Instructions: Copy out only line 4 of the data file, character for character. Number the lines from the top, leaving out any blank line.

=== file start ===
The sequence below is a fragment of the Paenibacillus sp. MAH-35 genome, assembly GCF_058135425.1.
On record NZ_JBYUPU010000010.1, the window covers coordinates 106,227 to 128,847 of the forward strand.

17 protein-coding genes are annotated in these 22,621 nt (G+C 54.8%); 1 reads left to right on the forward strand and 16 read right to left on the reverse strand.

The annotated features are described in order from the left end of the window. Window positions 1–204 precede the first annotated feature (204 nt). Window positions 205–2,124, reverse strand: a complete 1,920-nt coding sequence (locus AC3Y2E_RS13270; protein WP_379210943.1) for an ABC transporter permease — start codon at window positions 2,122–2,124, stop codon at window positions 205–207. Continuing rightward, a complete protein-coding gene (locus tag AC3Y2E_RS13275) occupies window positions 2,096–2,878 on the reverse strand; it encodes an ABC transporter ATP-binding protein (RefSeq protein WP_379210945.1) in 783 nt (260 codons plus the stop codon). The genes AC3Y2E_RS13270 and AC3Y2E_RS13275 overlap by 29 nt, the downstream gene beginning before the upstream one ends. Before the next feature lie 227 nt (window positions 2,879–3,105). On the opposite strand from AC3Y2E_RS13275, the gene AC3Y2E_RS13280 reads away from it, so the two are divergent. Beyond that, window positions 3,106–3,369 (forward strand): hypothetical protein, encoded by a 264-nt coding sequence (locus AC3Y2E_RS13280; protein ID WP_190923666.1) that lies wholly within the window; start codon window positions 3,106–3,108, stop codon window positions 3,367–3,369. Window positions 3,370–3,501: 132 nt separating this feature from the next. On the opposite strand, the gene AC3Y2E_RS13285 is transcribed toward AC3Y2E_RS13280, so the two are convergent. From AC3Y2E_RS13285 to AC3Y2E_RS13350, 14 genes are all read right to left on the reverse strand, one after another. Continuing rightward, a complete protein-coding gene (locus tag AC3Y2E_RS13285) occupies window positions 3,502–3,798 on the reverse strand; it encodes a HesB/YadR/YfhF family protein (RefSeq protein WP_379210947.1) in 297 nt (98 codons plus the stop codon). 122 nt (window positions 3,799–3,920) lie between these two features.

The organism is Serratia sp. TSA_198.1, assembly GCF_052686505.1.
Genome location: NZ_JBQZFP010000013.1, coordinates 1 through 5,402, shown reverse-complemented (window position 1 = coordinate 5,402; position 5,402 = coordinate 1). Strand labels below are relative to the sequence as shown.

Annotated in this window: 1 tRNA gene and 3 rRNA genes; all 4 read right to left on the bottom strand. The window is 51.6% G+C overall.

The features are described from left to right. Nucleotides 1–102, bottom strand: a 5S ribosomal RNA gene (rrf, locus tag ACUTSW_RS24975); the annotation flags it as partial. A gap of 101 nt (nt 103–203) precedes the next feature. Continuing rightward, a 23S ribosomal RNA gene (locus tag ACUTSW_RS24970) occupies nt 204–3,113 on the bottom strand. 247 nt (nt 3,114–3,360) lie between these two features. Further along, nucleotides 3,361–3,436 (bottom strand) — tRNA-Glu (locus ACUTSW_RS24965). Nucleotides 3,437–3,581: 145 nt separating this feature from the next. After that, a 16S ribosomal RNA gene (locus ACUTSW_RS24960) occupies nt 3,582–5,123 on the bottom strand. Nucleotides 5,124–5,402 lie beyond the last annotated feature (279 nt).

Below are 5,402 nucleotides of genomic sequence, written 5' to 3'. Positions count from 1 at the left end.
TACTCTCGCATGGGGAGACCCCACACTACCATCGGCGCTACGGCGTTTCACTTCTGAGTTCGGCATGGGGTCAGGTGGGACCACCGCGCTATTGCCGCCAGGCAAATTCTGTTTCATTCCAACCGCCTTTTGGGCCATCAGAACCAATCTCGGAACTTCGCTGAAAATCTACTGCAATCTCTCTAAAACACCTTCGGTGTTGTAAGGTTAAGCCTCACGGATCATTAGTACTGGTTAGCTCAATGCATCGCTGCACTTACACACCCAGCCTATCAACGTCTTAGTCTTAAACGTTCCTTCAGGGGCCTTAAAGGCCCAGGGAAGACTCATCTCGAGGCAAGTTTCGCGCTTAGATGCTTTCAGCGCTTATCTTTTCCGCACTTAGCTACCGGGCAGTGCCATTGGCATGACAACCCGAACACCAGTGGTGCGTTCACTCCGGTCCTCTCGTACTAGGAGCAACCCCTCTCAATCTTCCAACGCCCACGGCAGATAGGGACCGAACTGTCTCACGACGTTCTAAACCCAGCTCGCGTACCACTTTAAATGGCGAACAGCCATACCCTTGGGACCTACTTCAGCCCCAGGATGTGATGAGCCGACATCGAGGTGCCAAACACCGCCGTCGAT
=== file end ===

The annotated features are described in order from the left end of the window. Window positions 1–204 precede the first annotated feature (204 nt). Window positions 205–2,124, reverse strand: a complete 1,920-nt coding sequence (locus AC3Y2E_RS13270; protein WP_379210943.1) for an ABC transporter permease — start codon at window positions 2,122–2,124, stop codon at window positions 205–207. Continuing rightward, a complete protein-coding gene (locus tag AC3Y2E_RS13275) occupies window positions 2,096–2,878 on the reverse strand; it encodes an ABC transporter ATP-binding protein (RefSeq protein WP_379210945.1) in 783 nt (260 codons plus the stop codon). The genes AC3Y2E_RS13270 and AC3Y2E_RS13275 overlap by 29 nt, the downstream gene beginning before the upstream one ends. Before the next feature lie 227 nt (window positions 2,879–3,105). On the opposite strand from AC3Y2E_RS13275, the gene AC3Y2E_RS13280 reads away from it, so the two are divergent. Beyond that, window positions 3,106–3,369 (forward strand): hypothetical protein, encoded by a 264-nt coding sequence (locus AC3Y2E_RS13280; protein ID WP_190923666.1) that lies wholly within the window; start codon window positions 3,106–3,108, stop codon window positions 3,367–3,369. Window positions 3,370–3,501: 132 nt separating this feature from the next. On the opposite strand, the gene AC3Y2E_RS13285 is transcribed toward AC3Y2E_RS13280, so the two are convergent. From AC3Y2E_RS13285 to AC3Y2E_RS13350, 14 genes are all read right to left on the reverse strand, one after another. Continuing rightward, a complete protein-coding gene (locus tag AC3Y2E_RS13285) occupies window positions 3,502–3,798 on the reverse strand; it encodes a HesB/YadR/YfhF family protein (RefSeq protein WP_379210947.1) in 297 nt (98 codons plus the stop codon). 122 nt (window positions 3,799–3,920) lie between these two features.